By Adedapo Adesanya
The United States Government has donated 200 ventilators to Nigeria as part of efforts to tackle the ongoing COVID-19 pandemic.
This was made by the US Ambassador, Ms Mary Beth Leonard, on Tuesday in an handing over event done by the United States Agency for International Development (USAID) to the Minister of Health, Mr Osaige Ehanire in Abuja.
Ms Leonard said the 200 ventilators being transferred are compact, portable and can easily be mobilised to reach patients with the most severe symptoms of COVID-19, adding that it was the result of a recent promise made by the American government to send ventilators to Nigeria.
US President Donald Trump in a phone conversation with President Muhammadu Buhari two months ago had promised to assist Nigeria in fighting the pandemic.
Speaking on this, the US Ambassador said, “This donation consists of 200 ventilators, which, as we all know by now, are a critical component of the response strategy to save the lives of persons who have been severely impacted by this viral infection.
“They will certainly be of great benefit to the people of Nigeria and I wish to convey the appreciation of His Excellency Muhammadu Buhari, President of the Federal Republic of Nigeria.
“And of the government of Nigeria, to President Donald Trump and the United States Government for the generous consideration and friendly gesture.
“Our support includes training on the use and maintenance of this equipment, ensuring that the ventilators can address other respiratory illnesses in the years beyond the virus.
“USAID will work very closely and energetically over the next couple of weeks with the Ministry of Health and the Presidential Task Force to bring these ventilators across each of Nigeria’s states and the FCT.
“In fighting the COVID pandemic, it is critically important that doctors have adequate access to medical oxygen, as these ventilators depend on a reliable supply to be effective in treating patients with severe symptoms.
“The United States has been pivotal in supporting Nigeria’s membership in the ‘Every Breath Counts’ Coalition. Nigeria is now one of just two countries in Africa to have an “oxygen roadmap” that seeks to fight against pneumonia, hypoxemia, and now COVID-19.”
Ms Leonard lauded Nigeria’s effort in combating the virus and efforts of the country in taking early action to combat and mitigate its spread.”
“I hope to see Nigeria continue this trajectory as an example for other nations to follow,” Ms Leonard added.
She said the American people remain committed to working with Nigeria to implement effective disease surveillance efforts and to improve its capacity to safely isolate and treat confirmed cases as we look ahead to a virus-free Nigeria.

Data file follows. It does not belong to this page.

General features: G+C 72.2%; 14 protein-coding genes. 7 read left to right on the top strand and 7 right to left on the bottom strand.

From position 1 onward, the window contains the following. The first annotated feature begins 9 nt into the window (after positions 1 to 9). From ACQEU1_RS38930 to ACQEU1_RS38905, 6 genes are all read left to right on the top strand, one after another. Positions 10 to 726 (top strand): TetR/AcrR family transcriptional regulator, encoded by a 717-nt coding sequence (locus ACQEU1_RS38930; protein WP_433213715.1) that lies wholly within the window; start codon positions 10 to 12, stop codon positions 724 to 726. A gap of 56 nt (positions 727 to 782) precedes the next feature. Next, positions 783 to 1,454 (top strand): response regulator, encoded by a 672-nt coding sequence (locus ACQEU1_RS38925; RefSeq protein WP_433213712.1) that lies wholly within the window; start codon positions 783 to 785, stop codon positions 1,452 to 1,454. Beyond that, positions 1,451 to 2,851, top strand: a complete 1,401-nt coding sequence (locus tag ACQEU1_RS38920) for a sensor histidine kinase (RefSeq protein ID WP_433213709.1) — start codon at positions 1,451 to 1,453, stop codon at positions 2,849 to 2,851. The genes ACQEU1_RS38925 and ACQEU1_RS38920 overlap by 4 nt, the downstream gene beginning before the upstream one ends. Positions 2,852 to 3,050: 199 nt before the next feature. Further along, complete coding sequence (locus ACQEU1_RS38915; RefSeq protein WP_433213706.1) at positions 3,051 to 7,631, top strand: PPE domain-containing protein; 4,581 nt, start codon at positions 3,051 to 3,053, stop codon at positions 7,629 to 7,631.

Speaking on behalf of the federal government, Mr Ehanire, said the ventilators were valuable equipment to support Nigeria in the fight against the COVID-19 pandemic.
“We have worked hard to cope and, where necessary, adjust to the changes.
“The Federal Ministry of Health, and its public health Agency, the Nigeria Centre for Disease Control (NCDC), have focused on providing guidance to tackle the challenges.
“Our health workers have been trained and equipped and are doing the needful to attend to COVID-19 patients and give emergency care, while not losing sight of routine and essential health services.
“I believe they, and the people of Nigeria, are encouraged and reassured by the arrival of these ventilators to facilitate critical care aspects of treatment.
“I wish to also commend the United States Agency for International Development, the US Center for Disease Control and the US Ambassador to Nigeria – Her Excellency Mary Beth Leonard, for their interest and engagement in Nigeria, even beyond the advent of COVID-19.
“Her Excellency has demonstrated personal concern by paying a solidarity visit to the Federal Ministry of Health,” Mr Ehanire said.
Mr Ehanire, however, called on the United States Government to lend its full weight to global efforts to find efficient therapeutics and vaccines to neutralize the threat of COVID-19 to the global community and to guarantee fair allocation to all countries and people.
“The speed and ease with which COVID-19 has spread across the globe clearly show that it is a threat to mankind.
“Without the full collaboration of all nations, the threat of COVID to any one part of the world is a threat to all,” Mr Ehanire also said.
“We appreciate that this gift comes against the backdrop that the United States is also fighting its own fierce battle against the COVID-19 plague. We wish them the very best in this challenge,” Mr Ehanire said.
He further said the nation witnessed the severity of the impact of COVID-19 outbreak on health systems, economy and social structure of all nations, especially on the low and lower-middle-income countries of the world.
Also speaking, the Director-General of the NCDC, Mr Chikwe Ihekweazu, said the more the ventilators, the more chances for people to survive COVID-19.
Mr Ihekweazu, who was represented by the Agency’s Director of Lab Services, Mr Nwando Mba, said the additional ventilators will support Nigeria’s response to not just COVID-19 but also intensive care.
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